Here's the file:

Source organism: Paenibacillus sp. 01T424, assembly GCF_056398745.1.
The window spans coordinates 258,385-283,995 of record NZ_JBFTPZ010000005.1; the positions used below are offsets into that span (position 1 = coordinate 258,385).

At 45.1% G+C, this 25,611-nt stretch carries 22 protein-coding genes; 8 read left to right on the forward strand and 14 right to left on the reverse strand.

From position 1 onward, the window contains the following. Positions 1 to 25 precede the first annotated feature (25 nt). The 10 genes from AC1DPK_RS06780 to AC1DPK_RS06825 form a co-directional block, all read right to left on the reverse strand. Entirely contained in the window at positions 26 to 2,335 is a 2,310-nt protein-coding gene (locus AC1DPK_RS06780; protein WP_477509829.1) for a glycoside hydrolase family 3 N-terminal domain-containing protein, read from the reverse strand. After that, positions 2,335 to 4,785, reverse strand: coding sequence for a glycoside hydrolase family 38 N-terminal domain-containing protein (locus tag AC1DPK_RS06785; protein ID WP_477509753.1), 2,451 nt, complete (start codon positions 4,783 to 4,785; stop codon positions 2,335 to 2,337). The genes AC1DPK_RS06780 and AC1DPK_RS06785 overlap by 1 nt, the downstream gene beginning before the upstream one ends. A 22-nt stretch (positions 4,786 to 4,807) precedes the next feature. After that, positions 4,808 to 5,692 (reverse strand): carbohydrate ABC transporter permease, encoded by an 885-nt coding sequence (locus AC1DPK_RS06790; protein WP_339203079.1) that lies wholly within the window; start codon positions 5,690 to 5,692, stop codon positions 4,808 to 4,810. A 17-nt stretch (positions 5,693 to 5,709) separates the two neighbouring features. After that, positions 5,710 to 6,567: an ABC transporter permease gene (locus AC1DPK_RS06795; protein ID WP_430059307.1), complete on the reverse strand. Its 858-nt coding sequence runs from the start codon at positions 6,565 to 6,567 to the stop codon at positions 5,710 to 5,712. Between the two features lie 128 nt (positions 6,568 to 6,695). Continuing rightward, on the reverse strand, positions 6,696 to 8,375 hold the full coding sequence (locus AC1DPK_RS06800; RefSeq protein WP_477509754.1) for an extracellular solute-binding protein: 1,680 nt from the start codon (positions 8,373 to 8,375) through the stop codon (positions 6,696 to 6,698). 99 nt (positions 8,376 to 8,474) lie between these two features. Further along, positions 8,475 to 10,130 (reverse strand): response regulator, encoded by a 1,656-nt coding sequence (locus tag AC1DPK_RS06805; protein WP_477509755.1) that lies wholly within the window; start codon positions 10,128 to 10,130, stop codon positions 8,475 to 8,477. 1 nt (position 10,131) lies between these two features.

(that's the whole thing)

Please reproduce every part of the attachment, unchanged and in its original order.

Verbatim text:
Source organism: Paenibacillus sp. 01T424, assembly GCF_056398745.1.
The window spans coordinates 258,385-283,995 of record NZ_JBFTPZ010000005.1; the positions used below are offsets into that span (position 1 = coordinate 258,385).

At 45.1% G+C, this 25,611-nt stretch carries 22 protein-coding genes; 8 read left to right on the forward strand and 14 right to left on the reverse strand.

From position 1 onward, the window contains the following. Positions 1 to 25 precede the first annotated feature (25 nt). The 10 genes from AC1DPK_RS06780 to AC1DPK_RS06825 form a co-directional block, all read right to left on the reverse strand. Entirely contained in the window at positions 26 to 2,335 is a 2,310-nt protein-coding gene (locus AC1DPK_RS06780; protein WP_477509829.1) for a glycoside hydrolase family 3 N-terminal domain-containing protein, read from the reverse strand. After that, positions 2,335 to 4,785, reverse strand: coding sequence for a glycoside hydrolase family 38 N-terminal domain-containing protein (locus tag AC1DPK_RS06785; protein ID WP_477509753.1), 2,451 nt, complete (start codon positions 4,783 to 4,785; stop codon positions 2,335 to 2,337). The genes AC1DPK_RS06780 and AC1DPK_RS06785 overlap by 1 nt, the downstream gene beginning before the upstream one ends. A 22-nt stretch (positions 4,786 to 4,807) precedes the next feature. After that, positions 4,808 to 5,692 (reverse strand): carbohydrate ABC transporter permease, encoded by an 885-nt coding sequence (locus AC1DPK_RS06790; protein WP_339203079.1) that lies wholly within the window; start codon positions 5,690 to 5,692, stop codon positions 4,808 to 4,810. A 17-nt stretch (positions 5,693 to 5,709) separates the two neighbouring features. After that, positions 5,710 to 6,567: an ABC transporter permease gene (locus AC1DPK_RS06795; protein ID WP_430059307.1), complete on the reverse strand. Its 858-nt coding sequence runs from the start codon at positions 6,565 to 6,567 to the stop codon at positions 5,710 to 5,712. Between the two features lie 128 nt (positions 6,568 to 6,695). Continuing rightward, on the reverse strand, positions 6,696 to 8,375 hold the full coding sequence (locus AC1DPK_RS06800; RefSeq protein WP_477509754.1) for an extracellular solute-binding protein: 1,680 nt from the start codon (positions 8,373 to 8,375) through the stop codon (positions 6,696 to 6,698). 99 nt (positions 8,376 to 8,474) lie between these two features. Further along, positions 8,475 to 10,130 (reverse strand): response regulator, encoded by a 1,656-nt coding sequence (locus tag AC1DPK_RS06805; protein WP_477509755.1) that lies wholly within the window; start codon positions 10,128 to 10,130, stop codon positions 8,475 to 8,477. 1 nt (position 10,131) lies between these two features.